Schools Are Safest Place for Kids from COVID
From left to right: Hilda L. Solis, Supervisor for the First District, Los Angeles County Board of Supervisors; Debra Duardo, Superintendent of Schools, Los Angeles County; Dr. Nava Yeganeh, MD MPH, Assistant Professor in the Department of Pediatrics, Division of Infectious Disease, David Geffen School of Medicine; Dr. Jasmine Eugenio, Chief Physician of Pediatric Services, LA Health Services – Martin Luther King, Jr. Outpatient Center
By Mark Hedin, ETHNIC MEDIA SERVICES
Schools in Los Angeles County re-open this week for in-person learning even as a fourth wave of the COVID-19 pandemic hits U.S.’s least-vaccinated communities.
At an Aug. 4 news conference convened by LA County’s Joint Information Committee, the most important message for worried families in the county’s 80 school districts serving close to 2 million students is simply that they can worry less.
“Schools are one of the safest places children can be to prevent getting sick and to prevent getting COVID,” said Dr. Debra Duardo, Superintendent of the LA County Office of Education.
Eighty percent of the county’s teachers and school staff have been vaccinated, and those who haven’t will be tested frequently, a policy Gov. Gavin Newsom adopted for the entire state shortly after the Aug. 4 briefing.
Board of Supervisors Chair Hilda L. Solis, Supervisor for District 1, noted that there are more than 770 sites around the county and 330 mobile clinics that offer vaccinations for free, regardless of clients’ immigration or citizenship status.
Specific information on where to get vaccines can be obtained at Vaccinatelacounty.com or by calling: (833) 540-0473.
“Children need to be in school not only for the best quality of instruction but also to address their social, emotional needs and to feel they can be with their friends and teachers in a safe environment,” Duardo said. But, “the health and safety and well-being of our students and our employees is the number one priority.”
“Many in our communities have experienced extreme social isolation, illness, and in the most extreme cases, loss of loved ones.”
So it’s important to maintain “compassion and recognize the trauma so many have experienced.”
“There’s a lot that we’ve learned from this pandemic, how we can make public education better than it was before,” Duardo said. She cited improvements in bridging the digital divide, plans to increase one-on-one tutoring, increased parent engagement and mental health support, summer learning and addressing catching up.
For the approximately 5%-6% of families still uncomfortable with in-school instruction, there will still be the option of “independent study,” the “distance learning” widely practiced in the past 18 months, Duardo said.
Dr. Yava Yeganeh, an infectious disease specialist with the LA County Department of Public Health, noted that with the spread of the Delta variant, Los Angeles County is no longer an area of low transmission.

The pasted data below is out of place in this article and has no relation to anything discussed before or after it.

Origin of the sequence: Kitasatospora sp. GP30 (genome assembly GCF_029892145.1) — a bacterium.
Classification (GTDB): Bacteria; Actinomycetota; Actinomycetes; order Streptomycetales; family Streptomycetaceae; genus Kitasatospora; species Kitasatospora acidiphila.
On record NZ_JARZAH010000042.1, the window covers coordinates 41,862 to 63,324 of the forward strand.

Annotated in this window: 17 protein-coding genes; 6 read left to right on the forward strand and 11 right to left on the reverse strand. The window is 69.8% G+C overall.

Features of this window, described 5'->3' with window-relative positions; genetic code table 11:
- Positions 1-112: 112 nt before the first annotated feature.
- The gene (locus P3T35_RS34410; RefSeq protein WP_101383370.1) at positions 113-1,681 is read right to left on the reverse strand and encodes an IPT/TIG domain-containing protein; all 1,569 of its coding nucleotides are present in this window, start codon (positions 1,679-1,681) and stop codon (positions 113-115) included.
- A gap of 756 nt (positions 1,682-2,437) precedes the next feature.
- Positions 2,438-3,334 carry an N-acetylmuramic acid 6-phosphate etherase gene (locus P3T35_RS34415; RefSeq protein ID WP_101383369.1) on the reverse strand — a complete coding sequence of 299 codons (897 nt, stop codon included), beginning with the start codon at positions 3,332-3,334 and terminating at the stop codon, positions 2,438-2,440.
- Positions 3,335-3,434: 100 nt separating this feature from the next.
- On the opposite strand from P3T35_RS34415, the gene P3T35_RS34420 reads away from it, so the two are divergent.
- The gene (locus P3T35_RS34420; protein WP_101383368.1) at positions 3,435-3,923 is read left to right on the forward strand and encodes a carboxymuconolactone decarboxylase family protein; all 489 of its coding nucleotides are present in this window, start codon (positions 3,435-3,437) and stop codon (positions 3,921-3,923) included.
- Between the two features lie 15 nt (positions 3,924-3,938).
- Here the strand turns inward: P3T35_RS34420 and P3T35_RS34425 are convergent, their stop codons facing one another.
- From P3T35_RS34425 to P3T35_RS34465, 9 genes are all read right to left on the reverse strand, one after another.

Nonetheless, she added, “there is a lot of information suggesting that schools can be one of the safest locations as far as COVID-19 transmission goes because our children trust and listen to their teachers.
“For all individuals, and for children specifically when they’re attending school, it’s very important that they have a mask that can cover their nose, mouth, and chin and that it’s comfortable enough that they can wear the entire day.”
“Anyone who’s indoors should mask,” she said. “That’s true in schools, it’s true outside of schools.”
But most importantly, “everyone who’s vaccine-eligible should get vaccinated. That is the number one recommendation we make. That is the most important tool we have to prevent transmissions in school.
“Checking in with your school to see if they’re hosting a vaccine event might be the best way,” she said. “About 140 schools are hosting vaccination events in August.”
Although preliminary testing has been encouraging, pediatric vaccines are still at least months away from being approved, Yeganeh added. “As a pediatrician and as a mother, I wish that vaccine was available to my (young) children as well.”
“We have to prepare our children, that’s the main thing,” said Dr. Jasmine Eugenio, Pediatric Senior Physician with the LA County Department of Health Services and the MLK Outpatient Center in South Los Angeles.
“We need to keep our anxiety in check, but let’s not pretend we’re back to normal.
“A lot of kids didn’t get their vaccines or screening tests on time, doctor and dentist appointments were missed that need to be rescheduled.”
As for COVID-19 vaccines themselves, she said, “It’s important to reassure them that this is a very effective and safe precaution that is necessary.”
“The good news here is that we know this virus well,” Yeganeh said. “We have an effective toolkit. We know we can fight this transmission of this virus using vaccinations, masking when you’re indoors, and then isolating and quarantining if you’re not feeling well or if you’ve been exposed to someone who has been infected.”
“These strategies together will work to create this healthy and safe school environment for our children.”